Happy 2019 and Let the Gains Begin!


#17

Thanks!! I also forgot to mention that i do a 12,10,8,5 rep pyramid on smith machine front squat with a spotter/helper


#18

I would like to get stronger because I know that will get me bigger but I’m still trying to bulk smart and not too over the top with fat gain


#19

It all depends on what’s taken but today, like most days I couldnt push myself but I did
Warmup with 2 sets pushups 20-25 reps
BB bench 3x5 with spotter helping me
Hammer strength shoulder press seated pyramid of 10,6,5 reps
Pec dec 2x10
Lateral raises 2x15
Front raises alternating at 2x15or 3x15
Rear delt bent over pulls 2x10
Tricep push down ez bar pyramid underhand grip 15,12,10,8
Tricep pushdown ez bar pyramid overhand grip 15,13,12,10
Rope pushdown(I really didnt push myself at all with this and did like 2 sets of bs effort)


#20

Why the Smith machine? I do think it sometimes has its uses for hypertrophy, but if your goal is strength, I wouldn’t use it, basically ever. (You’re using it for front squats, correct? Not bench presses? I wouldn’t use it for either one.) And dude, you DO NOT need a spotter for that.

Front squats are awesome, and your abs and upper back can be strengthened a ton just by trying to hold onto the bar, so I’d do normal ones with a real barbell.

That’s perfectly fine, and a healthy choice. Do some conditioning and I think you’ll be good.

I’m not bulldog, but in my honest opinion, you have too much in that workout.

This is usually fine, just depends on how hard pushups are for you. 40-50 pushups shouldn’t be too hard for a guy on the smaller side like you, but if you’re struggling with these, do less. You don’t want to be tired out before benching. Maybe try just benching the empty barbell for 2-4 sets first, and seeing how that feels. Then do a few reps at 65lbs and 95lbs or something.

Only part that concerns me the spotter helping you. It’s fine to have someone there to watch you, and help if needed, but don’t let them set a new upright row PR and tell you, “It’s all you bro!”

For strength, again, do a real standing barbell overhead press. Much better for strengthening the shoulders, triceps, upper back, abs, etc.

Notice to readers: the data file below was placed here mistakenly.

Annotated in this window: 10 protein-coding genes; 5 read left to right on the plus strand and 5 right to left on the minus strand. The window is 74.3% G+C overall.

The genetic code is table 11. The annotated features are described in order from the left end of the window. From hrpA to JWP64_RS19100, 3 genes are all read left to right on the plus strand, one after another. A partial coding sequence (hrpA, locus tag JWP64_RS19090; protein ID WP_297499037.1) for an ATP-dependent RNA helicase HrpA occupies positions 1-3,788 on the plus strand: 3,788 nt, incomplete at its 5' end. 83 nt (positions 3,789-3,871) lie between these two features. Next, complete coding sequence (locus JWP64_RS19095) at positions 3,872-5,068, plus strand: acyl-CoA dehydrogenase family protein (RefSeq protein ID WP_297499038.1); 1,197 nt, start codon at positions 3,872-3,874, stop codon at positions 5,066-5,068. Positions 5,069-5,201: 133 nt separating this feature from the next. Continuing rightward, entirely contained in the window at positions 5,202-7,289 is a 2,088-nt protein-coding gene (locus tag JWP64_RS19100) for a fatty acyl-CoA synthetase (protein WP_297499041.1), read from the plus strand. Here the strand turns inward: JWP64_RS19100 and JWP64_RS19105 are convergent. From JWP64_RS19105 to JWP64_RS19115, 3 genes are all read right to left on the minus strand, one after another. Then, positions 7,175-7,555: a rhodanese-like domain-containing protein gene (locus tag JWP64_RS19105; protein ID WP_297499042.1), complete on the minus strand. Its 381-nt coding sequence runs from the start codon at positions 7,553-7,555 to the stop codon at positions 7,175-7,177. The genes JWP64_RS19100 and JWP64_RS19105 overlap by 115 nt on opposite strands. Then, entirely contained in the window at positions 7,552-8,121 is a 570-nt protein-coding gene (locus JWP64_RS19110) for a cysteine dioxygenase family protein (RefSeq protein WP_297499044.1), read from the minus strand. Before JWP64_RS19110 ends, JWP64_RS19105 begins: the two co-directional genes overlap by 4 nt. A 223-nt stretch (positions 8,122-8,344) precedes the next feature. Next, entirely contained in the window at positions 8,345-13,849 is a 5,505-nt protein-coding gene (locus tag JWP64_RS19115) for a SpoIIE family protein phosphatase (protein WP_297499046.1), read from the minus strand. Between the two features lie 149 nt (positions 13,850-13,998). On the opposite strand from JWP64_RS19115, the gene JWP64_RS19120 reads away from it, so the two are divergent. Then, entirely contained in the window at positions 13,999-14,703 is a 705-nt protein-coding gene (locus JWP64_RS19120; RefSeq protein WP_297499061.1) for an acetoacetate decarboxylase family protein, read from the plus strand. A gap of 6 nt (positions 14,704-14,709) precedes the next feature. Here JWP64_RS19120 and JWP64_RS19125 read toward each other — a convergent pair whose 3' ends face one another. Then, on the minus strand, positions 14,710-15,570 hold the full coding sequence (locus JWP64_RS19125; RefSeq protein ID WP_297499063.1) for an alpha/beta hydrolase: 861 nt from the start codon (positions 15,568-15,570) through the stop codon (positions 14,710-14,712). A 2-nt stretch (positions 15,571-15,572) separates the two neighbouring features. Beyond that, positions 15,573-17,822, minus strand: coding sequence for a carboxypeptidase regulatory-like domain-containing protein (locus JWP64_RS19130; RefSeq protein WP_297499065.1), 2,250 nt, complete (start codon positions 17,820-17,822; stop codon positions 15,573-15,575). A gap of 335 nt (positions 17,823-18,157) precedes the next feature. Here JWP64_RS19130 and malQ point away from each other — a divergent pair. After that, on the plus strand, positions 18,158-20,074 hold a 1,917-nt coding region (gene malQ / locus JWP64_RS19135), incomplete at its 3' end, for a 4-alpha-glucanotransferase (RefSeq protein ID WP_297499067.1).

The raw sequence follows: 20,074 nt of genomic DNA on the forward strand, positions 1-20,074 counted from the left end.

I don’t think this will help really at all with strength, and if you wanted size, you should do more than 2x10. Like 3-4x10-20.

If you are doing pushups, benching, and some form of overhead pressing, you don’t need to work your front delts anymore. Do more upper back/rear delt work to keep your shoulder healthy. You can drop this movement.

This is good. After dropping the previously mentioned movement, do more like 3-4x15-25 of these.

You do not need 3 different variations of a tricep pushdown when you struggle to bench 135lbs. I don’t even think 500lb benchers need that. Nor professional bodybuilders who need to hit “all angles” of a muscle. Use a rope (or a band - I kinda prefer this, a band slung over a pullup bar or something) and do 3-4x25-50.

I would reallllly recommend a 5/3/1 program for you.

Here’s the link:

Follow his basic protocol for progression

W1: 5 reps @ 65%, 5 reps @ 75%, 5 reps @ 85%
W2: 3 reps @ 70%, 3 reps @ 80%, 3 reps @ 90%
W3: 5 reps @ 75%, 3 reps @ 85%, 1 rep @ 95%
W4: deload

Follow that for a year. Never skip a workout, eat and sleep a ton, and I guarantee you’ll get at least a 225lb bench by 2020. Maybe more, if you think you can already maybe hit 160lbs.

Do 25-50 band pull-aparts between every set of benching, do some pushups, rear delt raises, and band tricep pushdowns afterwards, and set a seperate day aside to focus entirely on overhead pressing. Make sure your legs, hips, and back are being strengthened through some form of squatting and deadlifting, and you’ll be good.